Make no mistake—sports remain central to the marketing strategy, Ferris says, and BWW’s top priority was to “capture the energy” that sports fans have at a stadium event. “We didn’t set out to replicate a stadium experience,” he explains, “but if you can’t go to the stadium, you should be able to go to Buffalo Wild Wings and get similar energy.”
• 80 Snelling Ave. N., St. Paul
• 8346 Third St. N., Oakdale
• Southdale Mall, Edina (opening spring)
That suggests ramping up the intensity. The stadia design does exactly that—in the bar area. But a second priority was to calm, quiet and humanize the restaurant section. That goal was driven by the changing demographics of BWW’s customer base and the chain’s desire to be perceived as more than just a sports bar.
“We have seen an increase in family business,” Ferris says, “especially parents coming in with kids who are into sports—Little League and those kinds of things. . . . That’s a growth segment for us. And parents don’t want to feel that they’re taking their kids to a bar.”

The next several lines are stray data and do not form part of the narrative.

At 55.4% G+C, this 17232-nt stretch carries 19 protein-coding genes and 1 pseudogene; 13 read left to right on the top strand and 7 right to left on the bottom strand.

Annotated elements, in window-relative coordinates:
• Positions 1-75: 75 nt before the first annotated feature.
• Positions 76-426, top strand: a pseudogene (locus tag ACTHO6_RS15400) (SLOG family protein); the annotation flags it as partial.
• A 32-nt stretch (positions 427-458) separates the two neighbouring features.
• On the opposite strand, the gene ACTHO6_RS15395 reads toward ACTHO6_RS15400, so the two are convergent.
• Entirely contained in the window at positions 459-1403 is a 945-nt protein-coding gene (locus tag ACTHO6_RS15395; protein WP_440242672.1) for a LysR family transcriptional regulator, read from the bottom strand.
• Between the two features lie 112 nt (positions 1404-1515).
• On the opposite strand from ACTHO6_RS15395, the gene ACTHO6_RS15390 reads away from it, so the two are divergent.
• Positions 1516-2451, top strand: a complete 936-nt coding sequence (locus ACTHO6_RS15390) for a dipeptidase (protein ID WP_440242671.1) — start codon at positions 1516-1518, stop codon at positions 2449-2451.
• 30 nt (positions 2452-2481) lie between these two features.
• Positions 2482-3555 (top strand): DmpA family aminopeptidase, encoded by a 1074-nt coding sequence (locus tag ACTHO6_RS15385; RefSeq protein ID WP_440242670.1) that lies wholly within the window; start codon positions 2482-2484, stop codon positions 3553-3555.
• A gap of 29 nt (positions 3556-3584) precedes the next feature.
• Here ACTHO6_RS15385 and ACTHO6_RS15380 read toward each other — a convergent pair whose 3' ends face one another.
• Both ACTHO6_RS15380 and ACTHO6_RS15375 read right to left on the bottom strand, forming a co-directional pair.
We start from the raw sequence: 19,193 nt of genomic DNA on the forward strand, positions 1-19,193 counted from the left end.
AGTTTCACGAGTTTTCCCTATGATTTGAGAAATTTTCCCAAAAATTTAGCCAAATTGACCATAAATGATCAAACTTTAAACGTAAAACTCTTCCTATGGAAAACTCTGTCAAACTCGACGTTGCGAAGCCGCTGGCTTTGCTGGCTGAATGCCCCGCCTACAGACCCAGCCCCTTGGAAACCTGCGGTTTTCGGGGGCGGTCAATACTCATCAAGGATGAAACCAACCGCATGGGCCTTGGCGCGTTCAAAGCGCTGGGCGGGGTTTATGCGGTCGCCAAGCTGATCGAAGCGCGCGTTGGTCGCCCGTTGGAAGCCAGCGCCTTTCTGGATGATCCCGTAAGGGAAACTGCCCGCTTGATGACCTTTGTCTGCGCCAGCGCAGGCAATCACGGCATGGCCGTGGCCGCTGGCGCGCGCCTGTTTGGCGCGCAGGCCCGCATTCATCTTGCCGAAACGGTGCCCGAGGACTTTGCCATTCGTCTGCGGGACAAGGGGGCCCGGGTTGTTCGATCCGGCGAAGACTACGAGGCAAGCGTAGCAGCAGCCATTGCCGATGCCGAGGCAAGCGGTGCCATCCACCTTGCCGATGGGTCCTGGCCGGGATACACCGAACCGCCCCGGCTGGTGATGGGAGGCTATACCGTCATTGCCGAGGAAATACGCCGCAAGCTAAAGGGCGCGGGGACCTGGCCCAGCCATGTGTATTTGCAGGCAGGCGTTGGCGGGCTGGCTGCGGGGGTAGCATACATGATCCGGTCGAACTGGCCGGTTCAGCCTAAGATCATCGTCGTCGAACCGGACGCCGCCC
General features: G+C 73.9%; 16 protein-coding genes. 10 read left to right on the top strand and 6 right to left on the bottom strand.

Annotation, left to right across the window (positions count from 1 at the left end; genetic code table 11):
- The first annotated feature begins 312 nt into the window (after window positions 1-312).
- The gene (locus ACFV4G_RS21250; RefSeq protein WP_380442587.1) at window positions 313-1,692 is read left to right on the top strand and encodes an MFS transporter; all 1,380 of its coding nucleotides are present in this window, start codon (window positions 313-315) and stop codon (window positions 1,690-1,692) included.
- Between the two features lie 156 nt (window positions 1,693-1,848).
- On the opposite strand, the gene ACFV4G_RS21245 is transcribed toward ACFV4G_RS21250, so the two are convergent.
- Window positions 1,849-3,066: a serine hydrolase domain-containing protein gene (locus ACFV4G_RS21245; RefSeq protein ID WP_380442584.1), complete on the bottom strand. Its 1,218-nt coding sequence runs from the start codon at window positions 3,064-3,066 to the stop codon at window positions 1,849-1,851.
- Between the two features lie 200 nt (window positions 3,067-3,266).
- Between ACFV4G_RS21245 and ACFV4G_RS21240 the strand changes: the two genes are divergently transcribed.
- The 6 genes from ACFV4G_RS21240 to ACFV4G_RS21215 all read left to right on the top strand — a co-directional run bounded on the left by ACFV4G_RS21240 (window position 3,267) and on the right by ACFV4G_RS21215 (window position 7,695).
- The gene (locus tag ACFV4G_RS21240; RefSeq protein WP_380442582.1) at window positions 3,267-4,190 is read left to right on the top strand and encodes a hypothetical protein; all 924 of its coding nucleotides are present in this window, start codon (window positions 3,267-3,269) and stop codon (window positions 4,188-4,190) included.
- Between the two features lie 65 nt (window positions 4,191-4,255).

Traditionally, sports bars (think Senser’s) have been windowless, darkly furnished and dimly lit, in part because big-screen projection televisions don’t show up well in daylight or normal interior lighting. “Bill [Ferris] and I went to a [Twin Cities] sports bar that was quite dark,” recalls Christian Davies, executive creative director-Americas for Fitch, the global architectural firm, with U.S. headquarters in Columbus, Ohio, which was hired to create BWW’s new design. “I said, ‘I’d never bring my kids here.’ After that we talked a lot about ambiance and what we wanted the space to feel like.”
The issue became how to create a space that would serve as a great place to drink beer and watch sports in a highly social and energetic atmosphere, while providing a comfortable environment for families and kids. For that matter, how about an environment that would attract chicken-wing fanciers even if they were indifferent to the games that might be showing on the television sets?
The challenge boiled down to one of flexibility, Davies says. Spaces within the stores had to be “zoned” to account for three sorts of differences. One he calls “dayparting,” referring to questions such as “How is lunchtime different from dinnertime, and how does the post-dinner experience change?”